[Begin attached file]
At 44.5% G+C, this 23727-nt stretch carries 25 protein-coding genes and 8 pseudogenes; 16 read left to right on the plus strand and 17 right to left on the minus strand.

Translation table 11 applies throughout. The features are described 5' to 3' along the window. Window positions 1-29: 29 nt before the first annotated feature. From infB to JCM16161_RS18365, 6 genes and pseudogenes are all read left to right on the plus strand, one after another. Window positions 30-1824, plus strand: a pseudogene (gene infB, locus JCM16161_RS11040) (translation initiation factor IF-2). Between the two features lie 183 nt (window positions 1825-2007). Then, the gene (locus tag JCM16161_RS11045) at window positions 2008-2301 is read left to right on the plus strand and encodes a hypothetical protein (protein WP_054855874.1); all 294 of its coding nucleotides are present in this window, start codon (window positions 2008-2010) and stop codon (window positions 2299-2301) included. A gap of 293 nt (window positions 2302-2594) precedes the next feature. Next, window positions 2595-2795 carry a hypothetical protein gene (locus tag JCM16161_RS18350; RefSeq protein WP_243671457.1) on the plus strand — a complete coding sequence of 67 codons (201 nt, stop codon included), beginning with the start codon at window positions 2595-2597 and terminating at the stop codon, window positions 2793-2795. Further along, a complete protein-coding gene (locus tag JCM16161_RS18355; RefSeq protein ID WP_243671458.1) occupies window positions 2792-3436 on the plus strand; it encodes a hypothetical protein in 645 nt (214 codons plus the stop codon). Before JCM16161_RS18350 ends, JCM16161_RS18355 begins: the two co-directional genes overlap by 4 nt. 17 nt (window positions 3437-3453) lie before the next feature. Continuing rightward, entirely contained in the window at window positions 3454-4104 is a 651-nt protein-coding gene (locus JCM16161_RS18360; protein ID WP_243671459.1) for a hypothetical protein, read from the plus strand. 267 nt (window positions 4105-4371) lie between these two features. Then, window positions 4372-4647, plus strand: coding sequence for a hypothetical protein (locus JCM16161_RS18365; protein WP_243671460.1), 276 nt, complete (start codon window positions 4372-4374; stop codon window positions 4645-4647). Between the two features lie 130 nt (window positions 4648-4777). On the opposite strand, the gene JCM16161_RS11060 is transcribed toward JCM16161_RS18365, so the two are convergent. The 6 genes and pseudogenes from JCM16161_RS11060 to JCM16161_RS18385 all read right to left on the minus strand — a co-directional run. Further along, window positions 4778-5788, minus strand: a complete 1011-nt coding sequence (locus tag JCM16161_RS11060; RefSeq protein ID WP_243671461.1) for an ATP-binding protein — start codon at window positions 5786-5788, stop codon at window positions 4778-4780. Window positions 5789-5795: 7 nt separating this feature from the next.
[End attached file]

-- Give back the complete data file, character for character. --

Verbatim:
At 44.5% G+C, this 23727-nt stretch carries 25 protein-coding genes and 8 pseudogenes; 16 read left to right on the plus strand and 17 right to left on the minus strand.

Translation table 11 applies throughout. The features are described 5' to 3' along the window. Window positions 1-29: 29 nt before the first annotated feature. From infB to JCM16161_RS18365, 6 genes and pseudogenes are all read left to right on the plus strand, one after another. Window positions 30-1824, plus strand: a pseudogene (gene infB, locus JCM16161_RS11040) (translation initiation factor IF-2). Between the two features lie 183 nt (window positions 1825-2007). Then, the gene (locus tag JCM16161_RS11045) at window positions 2008-2301 is read left to right on the plus strand and encodes a hypothetical protein (protein WP_054855874.1); all 294 of its coding nucleotides are present in this window, start codon (window positions 2008-2010) and stop codon (window positions 2299-2301) included. A gap of 293 nt (window positions 2302-2594) precedes the next feature. Next, window positions 2595-2795 carry a hypothetical protein gene (locus tag JCM16161_RS18350; RefSeq protein WP_243671457.1) on the plus strand — a complete coding sequence of 67 codons (201 nt, stop codon included), beginning with the start codon at window positions 2595-2597 and terminating at the stop codon, window positions 2793-2795. Further along, a complete protein-coding gene (locus tag JCM16161_RS18355; RefSeq protein ID WP_243671458.1) occupies window positions 2792-3436 on the plus strand; it encodes a hypothetical protein in 645 nt (214 codons plus the stop codon). Before JCM16161_RS18350 ends, JCM16161_RS18355 begins: the two co-directional genes overlap by 4 nt. 17 nt (window positions 3437-3453) lie before the next feature. Continuing rightward, entirely contained in the window at window positions 3454-4104 is a 651-nt protein-coding gene (locus JCM16161_RS18360; protein ID WP_243671459.1) for a hypothetical protein, read from the plus strand. 267 nt (window positions 4105-4371) lie between these two features. Then, window positions 4372-4647, plus strand: coding sequence for a hypothetical protein (locus JCM16161_RS18365; protein WP_243671460.1), 276 nt, complete (start codon window positions 4372-4374; stop codon window positions 4645-4647). Between the two features lie 130 nt (window positions 4648-4777). On the opposite strand, the gene JCM16161_RS11060 is transcribed toward JCM16161_RS18365, so the two are convergent. The 6 genes and pseudogenes from JCM16161_RS11060 to JCM16161_RS18385 all read right to left on the minus strand — a co-directional run. Further along, window positions 4778-5788, minus strand: a complete 1011-nt coding sequence (locus tag JCM16161_RS11060; RefSeq protein ID WP_243671461.1) for an ATP-binding protein — start codon at window positions 5786-5788, stop codon at window positions 4778-4780. Window positions 5789-5795: 7 nt separating this feature from the next.